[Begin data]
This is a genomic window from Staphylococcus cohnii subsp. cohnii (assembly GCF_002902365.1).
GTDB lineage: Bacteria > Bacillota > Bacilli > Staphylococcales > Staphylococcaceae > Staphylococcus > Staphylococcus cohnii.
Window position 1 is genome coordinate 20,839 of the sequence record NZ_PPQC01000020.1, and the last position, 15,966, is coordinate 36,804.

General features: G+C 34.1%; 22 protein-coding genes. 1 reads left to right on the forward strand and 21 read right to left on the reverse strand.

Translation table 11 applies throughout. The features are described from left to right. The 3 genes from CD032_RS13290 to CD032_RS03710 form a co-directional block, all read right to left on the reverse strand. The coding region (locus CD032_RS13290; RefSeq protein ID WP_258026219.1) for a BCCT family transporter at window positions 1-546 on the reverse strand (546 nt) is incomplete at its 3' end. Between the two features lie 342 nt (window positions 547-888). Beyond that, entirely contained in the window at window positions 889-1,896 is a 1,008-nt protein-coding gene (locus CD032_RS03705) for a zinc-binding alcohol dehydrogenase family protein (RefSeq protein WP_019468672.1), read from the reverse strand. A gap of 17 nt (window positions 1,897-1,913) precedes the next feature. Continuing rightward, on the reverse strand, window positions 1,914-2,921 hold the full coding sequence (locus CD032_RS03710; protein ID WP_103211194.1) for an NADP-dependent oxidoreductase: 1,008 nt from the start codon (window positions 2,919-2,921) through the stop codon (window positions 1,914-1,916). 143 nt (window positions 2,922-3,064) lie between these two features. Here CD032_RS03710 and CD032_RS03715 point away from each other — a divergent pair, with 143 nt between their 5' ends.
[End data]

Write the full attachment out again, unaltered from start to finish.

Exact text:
This is a genomic window from Staphylococcus cohnii subsp. cohnii (assembly GCF_002902365.1).
GTDB lineage: Bacteria > Bacillota > Bacilli > Staphylococcales > Staphylococcaceae > Staphylococcus > Staphylococcus cohnii.
Window position 1 is genome coordinate 20,839 of the sequence record NZ_PPQC01000020.1, and the last position, 15,966, is coordinate 36,804.

General features: G+C 34.1%; 22 protein-coding genes. 1 reads left to right on the forward strand and 21 read right to left on the reverse strand.

Translation table 11 applies throughout. The features are described from left to right. The 3 genes from CD032_RS13290 to CD032_RS03710 form a co-directional block, all read right to left on the reverse strand. The coding region (locus CD032_RS13290; RefSeq protein ID WP_258026219.1) for a BCCT family transporter at window positions 1-546 on the reverse strand (546 nt) is incomplete at its 3' end. Between the two features lie 342 nt (window positions 547-888). Beyond that, entirely contained in the window at window positions 889-1,896 is a 1,008-nt protein-coding gene (locus CD032_RS03705) for a zinc-binding alcohol dehydrogenase family protein (RefSeq protein WP_019468672.1), read from the reverse strand. A gap of 17 nt (window positions 1,897-1,913) precedes the next feature. Continuing rightward, on the reverse strand, window positions 1,914-2,921 hold the full coding sequence (locus CD032_RS03710; protein ID WP_103211194.1) for an NADP-dependent oxidoreductase: 1,008 nt from the start codon (window positions 2,919-2,921) through the stop codon (window positions 1,914-1,916). 143 nt (window positions 2,922-3,064) lie between these two features. Here CD032_RS03710 and CD032_RS03715 point away from each other — a divergent pair, with 143 nt between their 5' ends.